Established on 15 October outside St Paul’s and watched over by a statue of Queen Victoria, the Occupy London Stock Exchange (LSX) camp continues its controversial settlement in central London.
Paul, a doctor whose day job is as a sexual health specialist in South London, shows me around. For a movement with no apparent leadership, lurking somewhere must nevertheless be an effective organising team. The camp is clean and alongside the accommodation are larger tents with information, welfare, first-aid, and “university” roles.
Paul tells me of the chaotic establishment of the camp: “The police were stopping us from going into Paternoster Square,” he says. Corralled, the protestors’ current spot was chosen by default. “There were a lot of police,” he continues. “When I woke up in the morning, I was really surprised we were still here.” The police eventually withdrew the following morning.
We drop into the university tent where Professor Ted Honderich, UCL professor emeritus of the philosophy of mind and logic, is hosting a discussion; an erudite debate is underway concerning the nature of capitalism. Immediately outside the disparate aims of the Occupy movement are clear from the posters that now adorn the pillars facing M&S on the north side of the camp. “More to life than money,” reads one, whilst others variously call for defence of public services, Julian Assange’s release, as well as more niche concerns.
Defending the NHS is a motivating factor for some protestors for whom the recent takeover of Hinchingbrooke hospital by Circle augurs future unacceptable developments. David stays in the camp, doing his job remotely via a laptop from the nearby Starbucks. He’s also first aid trained and works shifts in the camp’s first aid tent. “I’m here to put pressure on the government to look seriously at the Robin Hood (aka Tobin) tax,” he says. “I’m concerned about the cuts in public services and especially the NHS.” He sees the Tobin tax as avoiding cuts that would otherwise be inevitable.
A large sign outside the mediation tent reads “No drugs” and suggests concern that some camp visitors might mistake Occupy LSX for the Glastonbury Festival. “There’s a problem about having a thing like this in the centre of a city,” explains Paul. “It attracts people who are homeless or have addiction problems.”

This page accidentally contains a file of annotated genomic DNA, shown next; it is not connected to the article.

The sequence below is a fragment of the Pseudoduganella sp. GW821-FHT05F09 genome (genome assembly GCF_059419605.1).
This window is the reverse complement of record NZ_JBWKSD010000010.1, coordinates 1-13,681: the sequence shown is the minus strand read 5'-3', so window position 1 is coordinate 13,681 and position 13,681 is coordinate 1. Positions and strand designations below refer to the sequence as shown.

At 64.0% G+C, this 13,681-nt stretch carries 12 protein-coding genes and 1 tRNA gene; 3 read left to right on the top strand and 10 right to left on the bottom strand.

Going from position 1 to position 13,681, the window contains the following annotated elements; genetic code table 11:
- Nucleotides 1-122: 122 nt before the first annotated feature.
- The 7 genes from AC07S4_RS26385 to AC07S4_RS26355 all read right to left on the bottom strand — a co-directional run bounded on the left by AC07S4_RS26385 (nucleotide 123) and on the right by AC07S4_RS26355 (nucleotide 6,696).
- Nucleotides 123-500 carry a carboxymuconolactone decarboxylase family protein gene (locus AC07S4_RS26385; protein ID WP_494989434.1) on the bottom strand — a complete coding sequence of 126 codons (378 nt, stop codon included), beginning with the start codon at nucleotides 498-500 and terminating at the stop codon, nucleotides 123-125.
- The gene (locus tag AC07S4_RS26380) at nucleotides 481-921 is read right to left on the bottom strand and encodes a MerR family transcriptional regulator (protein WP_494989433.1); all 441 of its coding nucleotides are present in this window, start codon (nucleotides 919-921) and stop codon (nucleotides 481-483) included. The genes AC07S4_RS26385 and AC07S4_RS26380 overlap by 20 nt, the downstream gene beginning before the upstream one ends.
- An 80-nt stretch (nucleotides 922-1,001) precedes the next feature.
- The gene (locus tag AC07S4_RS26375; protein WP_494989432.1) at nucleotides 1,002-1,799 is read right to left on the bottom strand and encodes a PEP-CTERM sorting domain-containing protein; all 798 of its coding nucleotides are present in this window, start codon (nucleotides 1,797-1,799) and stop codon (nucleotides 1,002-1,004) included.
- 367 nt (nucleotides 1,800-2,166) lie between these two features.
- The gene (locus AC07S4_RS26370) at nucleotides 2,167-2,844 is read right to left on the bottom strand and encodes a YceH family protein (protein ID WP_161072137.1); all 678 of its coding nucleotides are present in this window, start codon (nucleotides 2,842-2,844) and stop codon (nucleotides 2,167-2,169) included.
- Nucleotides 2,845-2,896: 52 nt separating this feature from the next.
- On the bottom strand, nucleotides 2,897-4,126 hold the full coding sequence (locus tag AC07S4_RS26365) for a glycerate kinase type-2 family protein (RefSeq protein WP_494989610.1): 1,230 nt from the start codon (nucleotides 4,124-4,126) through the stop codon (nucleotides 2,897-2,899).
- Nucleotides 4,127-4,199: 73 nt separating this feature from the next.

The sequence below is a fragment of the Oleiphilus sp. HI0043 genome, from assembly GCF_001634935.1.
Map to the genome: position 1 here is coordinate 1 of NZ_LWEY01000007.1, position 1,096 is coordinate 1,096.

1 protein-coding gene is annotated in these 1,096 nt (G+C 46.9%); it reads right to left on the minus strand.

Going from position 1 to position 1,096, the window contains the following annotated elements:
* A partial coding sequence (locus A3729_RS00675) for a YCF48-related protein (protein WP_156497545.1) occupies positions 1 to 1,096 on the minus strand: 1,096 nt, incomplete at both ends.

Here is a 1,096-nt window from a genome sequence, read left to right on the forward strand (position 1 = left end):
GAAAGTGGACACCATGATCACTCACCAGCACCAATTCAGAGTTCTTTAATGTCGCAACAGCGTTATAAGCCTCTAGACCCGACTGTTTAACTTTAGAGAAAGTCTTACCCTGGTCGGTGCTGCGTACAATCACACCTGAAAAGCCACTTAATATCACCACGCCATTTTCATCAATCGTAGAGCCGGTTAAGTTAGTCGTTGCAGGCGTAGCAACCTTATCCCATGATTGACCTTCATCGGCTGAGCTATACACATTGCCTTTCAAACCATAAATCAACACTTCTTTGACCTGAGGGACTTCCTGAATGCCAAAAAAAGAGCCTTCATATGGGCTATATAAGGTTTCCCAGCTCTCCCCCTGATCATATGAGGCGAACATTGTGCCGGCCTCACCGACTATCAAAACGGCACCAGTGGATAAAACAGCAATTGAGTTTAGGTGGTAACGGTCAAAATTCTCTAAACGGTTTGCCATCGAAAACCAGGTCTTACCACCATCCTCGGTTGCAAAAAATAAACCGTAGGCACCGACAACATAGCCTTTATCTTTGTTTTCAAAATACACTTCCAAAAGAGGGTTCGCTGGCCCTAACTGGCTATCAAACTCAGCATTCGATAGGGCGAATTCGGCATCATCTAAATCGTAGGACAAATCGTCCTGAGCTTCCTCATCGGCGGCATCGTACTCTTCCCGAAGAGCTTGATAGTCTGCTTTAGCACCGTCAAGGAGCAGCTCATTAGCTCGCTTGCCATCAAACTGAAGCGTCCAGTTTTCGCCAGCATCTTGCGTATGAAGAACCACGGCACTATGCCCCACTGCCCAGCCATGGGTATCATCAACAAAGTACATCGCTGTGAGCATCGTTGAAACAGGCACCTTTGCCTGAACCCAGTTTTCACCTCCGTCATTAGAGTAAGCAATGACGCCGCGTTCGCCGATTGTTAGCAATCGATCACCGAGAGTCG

As a consequence, a welfare tent was established with the involvement of two consultant psychiatrists. Paul says this required some consideration. “There was part of me that said we are not about caring for people, we’re here for a political purpose,” he says. The welfare tent’s presence is not entirely altruistic to my mind. The camp’s continued existence remains precarious, and a responsible, civic-minded community is harder to demonise and evict. Asides medical involvement in the welfare tent, a medical team also wrote a report on site safety, hygiene, and sanitation.
In Starbucks I meet Simon, a part time nurse also involved with the first aid tent. A target at past protests, Starbucks is in fact warmly regarded by all I meet at Occupy LSX. As well as Occupy’s de facto common room, early on the café allowed the protestors use their toilet before alternative portable ones were sourced.
“We do have two facets to the organisation. There’s the progressive widespread attempt to verbalise certain issues and get them fed into the media, and then there’s the occupation and the collaboration of people living together and trying to maintain a site,” says Simon. By chance at an Arab Spring protest earlier in the year, Simon had been impressed by the protestor’s medical facilities and sought to bring similar facilities to Occupy LSX.
These from scratch facilities may be laudable, but what is the actual message of the camp? “It’s pro-activism here” says Simon. “There are very few groups that are excluded. I’ve yet to meet anyone down here who thinks that we shouldn’t make our corporations pay more tax or that services should be cut over sourcing additional sources of income.”
What I hear the loudest from the protestors is that Occupy LSX is about creating a space for people to articulate arguments about the government’s economic policy and its consequences: unemployment, increasingly expensive education, and the privatisation of the NHS. The vague sense of unease many of us feel is here, amplified and expressed.
The criticisms are obvious. The camp has no manifesto and articulates no alternative. In focussing on bankers it victimises a small part of society, when the true causes of the current crisis are less straightforward. Contrary to their claims, the activists have no mandate to represent the “99%.”
But I’m inclined to be generous. Expecting protestors to have a fully developed alternative before they raise their voices represents an unrealistically high expectation. But whatever I think, they have no inclination to pack up their tents yet. At the time of writing a third camp is forming in an abandoned UBS building in the City.
Paternoster Square remains closed indefinitely. When I stood by the security barrier peering in, armed only with an iPhone, a security guard approach menacingly. Curiously, here’s a press release from Mitsubishi Estate – Paternoster Square’s owners – describing the square as a “public space.”
Some names and identifying details in this post are changed by request.
Stephen Ginn is the BMJ editorial registrar.